Despite all the attention still being paid to the slow vote count in Clackamas County, most state, regional and local elections were decided within a day or two of the May 17 primary election.
In some of the closest-watched races, former House Speaker Tina Kotek easily won the Democratic nomination for Oregon governor with 57% of the vote, not counting her final share in Clackamas County. She will face former Oregon House Republican Leader Christine Drazan, who only received 23% of her party's support. Both will also be challenged by former Democratic state Sen. Betsy Johnson, who is running as an unaffiliated candidate who will be placed on the Nov. 8 general election ballot through a petition drive.
The hand-assisted count in Clackamas County, required by blurry ballot barcodes, has delayed the final results in the Oregon Congressional District 5 race. In the Democratic primary, challenger Jamie McLeod-Skinner is well ahead of incumbent Kurt Schrader by a margin of 60% to 39%, however. Happy Valley Mayor leads the Republican race with 42%.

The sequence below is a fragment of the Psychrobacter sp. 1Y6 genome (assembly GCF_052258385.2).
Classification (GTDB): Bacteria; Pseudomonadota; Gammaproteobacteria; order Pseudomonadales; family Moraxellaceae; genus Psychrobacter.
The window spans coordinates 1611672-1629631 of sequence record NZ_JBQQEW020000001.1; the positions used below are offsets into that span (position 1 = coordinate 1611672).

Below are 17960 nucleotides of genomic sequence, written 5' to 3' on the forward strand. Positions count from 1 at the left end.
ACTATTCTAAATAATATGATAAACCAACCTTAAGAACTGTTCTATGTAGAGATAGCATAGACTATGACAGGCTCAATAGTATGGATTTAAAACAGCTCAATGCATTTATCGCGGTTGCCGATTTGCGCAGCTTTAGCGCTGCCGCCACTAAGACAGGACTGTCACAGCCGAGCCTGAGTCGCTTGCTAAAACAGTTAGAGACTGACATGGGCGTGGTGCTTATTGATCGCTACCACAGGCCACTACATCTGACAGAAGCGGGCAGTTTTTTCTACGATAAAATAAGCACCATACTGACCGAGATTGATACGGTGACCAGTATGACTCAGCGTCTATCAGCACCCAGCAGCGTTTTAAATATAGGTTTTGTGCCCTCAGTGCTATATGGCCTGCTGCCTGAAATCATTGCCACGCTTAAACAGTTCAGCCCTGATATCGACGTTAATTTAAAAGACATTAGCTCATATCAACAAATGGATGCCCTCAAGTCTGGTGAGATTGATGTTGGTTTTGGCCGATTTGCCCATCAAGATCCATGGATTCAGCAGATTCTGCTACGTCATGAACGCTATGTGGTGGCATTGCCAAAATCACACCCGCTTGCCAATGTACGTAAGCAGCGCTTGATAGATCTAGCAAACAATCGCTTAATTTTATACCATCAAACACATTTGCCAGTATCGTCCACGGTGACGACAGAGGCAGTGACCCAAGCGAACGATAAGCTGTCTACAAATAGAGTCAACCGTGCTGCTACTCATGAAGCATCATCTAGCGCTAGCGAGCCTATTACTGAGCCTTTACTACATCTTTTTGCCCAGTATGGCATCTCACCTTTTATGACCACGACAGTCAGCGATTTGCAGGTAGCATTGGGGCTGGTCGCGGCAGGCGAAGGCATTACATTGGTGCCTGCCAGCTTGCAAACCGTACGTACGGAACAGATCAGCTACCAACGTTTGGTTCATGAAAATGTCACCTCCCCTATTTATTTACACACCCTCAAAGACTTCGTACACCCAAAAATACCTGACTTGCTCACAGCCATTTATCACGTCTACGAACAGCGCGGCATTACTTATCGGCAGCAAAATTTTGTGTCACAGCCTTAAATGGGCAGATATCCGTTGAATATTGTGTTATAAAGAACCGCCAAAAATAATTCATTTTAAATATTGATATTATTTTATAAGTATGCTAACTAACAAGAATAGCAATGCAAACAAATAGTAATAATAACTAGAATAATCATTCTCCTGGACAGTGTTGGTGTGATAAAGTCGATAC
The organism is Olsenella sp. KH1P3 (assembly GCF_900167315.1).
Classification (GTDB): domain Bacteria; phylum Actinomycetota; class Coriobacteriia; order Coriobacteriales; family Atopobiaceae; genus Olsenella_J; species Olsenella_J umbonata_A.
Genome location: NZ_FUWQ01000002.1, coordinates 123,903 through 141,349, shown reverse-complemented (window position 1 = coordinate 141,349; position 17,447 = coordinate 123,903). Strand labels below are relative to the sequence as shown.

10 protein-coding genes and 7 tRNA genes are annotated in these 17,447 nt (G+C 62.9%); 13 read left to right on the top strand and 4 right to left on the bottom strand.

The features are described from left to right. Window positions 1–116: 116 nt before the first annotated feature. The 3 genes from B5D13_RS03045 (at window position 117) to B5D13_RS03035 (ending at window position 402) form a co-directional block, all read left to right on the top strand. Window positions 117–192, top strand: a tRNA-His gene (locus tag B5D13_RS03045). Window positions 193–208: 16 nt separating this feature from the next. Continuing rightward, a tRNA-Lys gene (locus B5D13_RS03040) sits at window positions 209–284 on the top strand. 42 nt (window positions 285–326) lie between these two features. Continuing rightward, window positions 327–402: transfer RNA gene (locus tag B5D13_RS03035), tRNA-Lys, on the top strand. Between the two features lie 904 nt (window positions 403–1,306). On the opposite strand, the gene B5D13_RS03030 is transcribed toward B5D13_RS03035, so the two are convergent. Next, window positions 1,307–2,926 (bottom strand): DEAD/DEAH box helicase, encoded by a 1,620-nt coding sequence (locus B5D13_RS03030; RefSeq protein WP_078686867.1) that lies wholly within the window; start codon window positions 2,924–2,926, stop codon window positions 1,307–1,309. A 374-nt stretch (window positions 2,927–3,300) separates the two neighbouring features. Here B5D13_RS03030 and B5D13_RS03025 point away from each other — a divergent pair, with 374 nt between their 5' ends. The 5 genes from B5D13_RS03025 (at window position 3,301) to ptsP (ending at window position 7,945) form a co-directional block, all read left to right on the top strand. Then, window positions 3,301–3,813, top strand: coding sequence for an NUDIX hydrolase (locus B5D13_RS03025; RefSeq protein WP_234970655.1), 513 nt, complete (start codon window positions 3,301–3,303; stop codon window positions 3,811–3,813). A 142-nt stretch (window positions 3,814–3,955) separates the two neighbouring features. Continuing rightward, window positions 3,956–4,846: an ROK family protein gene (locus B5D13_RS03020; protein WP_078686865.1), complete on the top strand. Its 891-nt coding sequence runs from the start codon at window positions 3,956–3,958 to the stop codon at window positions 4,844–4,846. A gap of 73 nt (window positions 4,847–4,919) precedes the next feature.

The Metro President race is also affected by the Clackamas County problem. Incumbent President Lynn Peterson leads with 54% of the vote but is well below that there. If final results pulls her regional total below 50%, she will face economic consultant Alisa Pyszka in the general election.
"These delays are deeply frustrating. This was a problem identified well before election day, and could have been addressed through increased staffing or assistance from the Secretary of State or other elections experts. Voters deserve better than these preventable mistakes and delays," said Peterson.
If current returns hold, Portland City Commissioner Jo Ann Hardesty has apparently been forced into a runoff general with 44% of the vote. She will face attorney and business owner Rene Gonzalez, who edged administrative law judge Vadim Mozyrsky out of second place by a margin of 23% to 22%. Mozyrsky finished third despite receiving over $184,000 in support from the independent, largely business backed Portland United political action committee.
And Portland City Commissioner Dan Ryan was reelected with 55% of the vote despite some neighborhood opposition to the six managed Safe Rest Village homeless camps he is working to create across the city. Ryan was previously elected to fill the two years left in the late Commissioner Nick Fish's last term.
More election results can be found at pamplinmedia.com.
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